Elizabeth is the author of eight books, including her latest, Who we are: Reflections on my life and on Canada. She has served on the boards of numerous organizations, including the International Institute for Sustainable Development and as Vice-Chair of the National Round Table on Environment and Economy, and is currently a Commissioner of the Earth Charter International Council. Elizabeth became an Officer of the Order of Canada in 2005. In November 2010, Newsweek named her “one of the world’s most influential women.” In the 2011 Federal Election, Elizabeth made history by being the first Green Party candidate to be elected to the Canadian House of Commons. She was chosen (by a vote of all MPs) as Maclean’s’s 2012 Parliamentarian of the Year, 2013 Hardest Working MP, 2014 Best Orator and by The Hill Times in 2013 and 2014 as Hardest Working MP, Best Constituency MP and Best Public Speaker.
Cate May Burton grew up in Ottawa, Ontario, with her mom, pets, and a changing cast of room-and-board interns for the Sierra Club of Canada. She was a Teen Representative for the Young Greens of Canada, volunteered on multiple school environment initiatives, and worked in support of her mother’s candidacy on three Green Party election campaigns. She graduated from the University of King’s College in 2013. In her final year of undergraduate school she worked as the Sustainability Officer through the King’s Students’ Union. She is working on a Master’s in Women and Gender Studies with a focus on Freudian and feminist psychoanalysis. She is also interested in the relationship between political identity and community and the relationship between technology and ethics. She recently joined the Green Party of Nova Scotia executive as the Membership Secretary.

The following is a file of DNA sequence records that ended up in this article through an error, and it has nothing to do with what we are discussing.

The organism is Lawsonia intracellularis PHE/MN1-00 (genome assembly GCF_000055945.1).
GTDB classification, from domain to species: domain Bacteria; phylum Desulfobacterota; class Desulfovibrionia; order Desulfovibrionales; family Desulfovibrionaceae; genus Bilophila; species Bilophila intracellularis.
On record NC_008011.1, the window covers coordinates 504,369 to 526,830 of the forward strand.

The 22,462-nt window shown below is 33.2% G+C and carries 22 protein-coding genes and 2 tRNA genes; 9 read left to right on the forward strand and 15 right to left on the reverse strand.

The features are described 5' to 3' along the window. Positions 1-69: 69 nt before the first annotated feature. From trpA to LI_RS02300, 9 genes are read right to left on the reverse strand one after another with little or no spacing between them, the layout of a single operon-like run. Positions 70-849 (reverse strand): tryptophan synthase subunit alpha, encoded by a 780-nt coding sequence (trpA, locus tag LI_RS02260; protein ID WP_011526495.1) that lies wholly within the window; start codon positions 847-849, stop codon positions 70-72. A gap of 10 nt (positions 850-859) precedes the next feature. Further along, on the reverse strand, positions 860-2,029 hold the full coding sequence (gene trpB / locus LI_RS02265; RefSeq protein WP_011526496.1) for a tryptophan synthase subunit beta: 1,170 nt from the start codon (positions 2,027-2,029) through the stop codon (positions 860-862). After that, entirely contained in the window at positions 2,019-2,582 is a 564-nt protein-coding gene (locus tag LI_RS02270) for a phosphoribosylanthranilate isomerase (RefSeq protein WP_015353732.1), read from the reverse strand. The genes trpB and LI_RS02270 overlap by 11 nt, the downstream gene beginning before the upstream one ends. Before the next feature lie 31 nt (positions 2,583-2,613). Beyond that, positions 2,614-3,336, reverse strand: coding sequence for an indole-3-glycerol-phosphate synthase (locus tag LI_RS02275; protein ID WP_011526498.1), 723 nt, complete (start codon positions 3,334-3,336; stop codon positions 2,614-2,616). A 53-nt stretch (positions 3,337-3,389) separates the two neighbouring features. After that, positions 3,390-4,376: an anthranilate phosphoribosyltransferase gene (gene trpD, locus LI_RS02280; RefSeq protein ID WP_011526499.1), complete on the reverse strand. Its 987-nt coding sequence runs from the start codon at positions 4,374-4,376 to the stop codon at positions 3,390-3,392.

KC Golden is Senior Policy Director at Climate Solutions in Seattle, where he has pioneered leading-edge state and local climate policies while helping to deliver strong regional support for responsible national and international climate policy. He is an active leader in the national climate movement, serving on the boards of 350.org and the US Climate Action Network. KC was named Seattle Magazine’s #1 “Eco-Hero”, and in 2012 he received the Heinz Award for Public Policy for his lifetime achievement as a climate advocate and policy architect.
Dan Mahle is program coordinator at the Whidbey Institute, where he convenes, coordinates, and facilitates groups of leaders from across the Northwest in transformational experiences and conversations that matter. He is also a facilitator and trainer with Generation Waking Up, an Oakland-based organization that is uniting a generation of young people to bring forth a thriving, just, and sustainable world.
Derek Hoshiko serves to catalyze social-changemakers and activate ordinary citizens. He works with individuals through story and conversation to engage their passions, and to bring integrity more fully into their lives so their values truly serve them. He is a viable and legitimate guide to help people navigate our changing world, to make social change fun, and to help people go beyond changing light bulbs.
Kate Davies is core faculty in the Center for Creative Change at Antioch University Seattle, and Clinical Associate Professor at the University of Washington. She has taught social change for sustainability at colleges and universities in Canada and England, as well as in the U.S., and is the author of The Rise of the U.S. Environmental Health Movement (2013).
Kurt Hoelting is author of The Circumference of Home: One Man’s Yearlong Quest for a Radically Local Life. Kurt is a wilderness guide, climate activist and meditation teacher. He holds a Master of Divinity degree from Harvard Divinity School, and is the founding Director of Inside Passages, guiding contemplative sea kayaking retreats in Alaska’s Tongass National Forest.
Larry Daloz is a Senior Fellow of the Whidbey Institute. He served as the first dean of the Community College of Vermont, and has taught at Lesley, Norwich, Harvard, and Columbia Universities. He is a double-award winning author of Mentor: Guiding the Journey of Adult Learners, and co-author of Common Fire: Leading Lives of Commitment in a Complex World.
Terra Anderson was a Boeing organizational facilitator who managed a two-week executive development program at their corporate university. Upon retirement she taught team building and personal development for the Bainbridge Graduate Institute sustainable MBA program. Currently she is a full-time farmer/gardener learning how to live with a reduced carbon footprint and to develop resiliency skills for an uncertain future.